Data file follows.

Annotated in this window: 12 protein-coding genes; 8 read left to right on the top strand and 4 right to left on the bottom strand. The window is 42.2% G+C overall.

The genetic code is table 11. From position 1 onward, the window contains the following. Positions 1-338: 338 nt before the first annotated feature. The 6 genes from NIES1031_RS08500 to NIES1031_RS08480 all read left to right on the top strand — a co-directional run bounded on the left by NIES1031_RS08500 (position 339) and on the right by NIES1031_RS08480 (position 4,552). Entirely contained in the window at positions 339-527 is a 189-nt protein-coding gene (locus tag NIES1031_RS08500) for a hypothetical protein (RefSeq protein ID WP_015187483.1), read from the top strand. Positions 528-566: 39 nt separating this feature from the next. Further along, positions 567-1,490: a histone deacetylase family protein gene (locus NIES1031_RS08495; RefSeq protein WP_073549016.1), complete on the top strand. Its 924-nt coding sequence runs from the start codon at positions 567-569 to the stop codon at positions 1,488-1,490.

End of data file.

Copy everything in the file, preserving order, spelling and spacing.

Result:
Annotated in this window: 12 protein-coding genes; 8 read left to right on the top strand and 4 right to left on the bottom strand. The window is 42.2% G+C overall.

The genetic code is table 11. From position 1 onward, the window contains the following. Positions 1-338: 338 nt before the first annotated feature. The 6 genes from NIES1031_RS08500 to NIES1031_RS08480 all read left to right on the top strand — a co-directional run bounded on the left by NIES1031_RS08500 (position 339) and on the right by NIES1031_RS08480 (position 4,552). Entirely contained in the window at positions 339-527 is a 189-nt protein-coding gene (locus tag NIES1031_RS08500) for a hypothetical protein (RefSeq protein ID WP_015187483.1), read from the top strand. Positions 528-566: 39 nt separating this feature from the next. Further along, positions 567-1,490: a histone deacetylase family protein gene (locus NIES1031_RS08495; RefSeq protein WP_073549016.1), complete on the top strand. Its 924-nt coding sequence runs from the start codon at positions 567-569 to the stop codon at positions 1,488-1,490.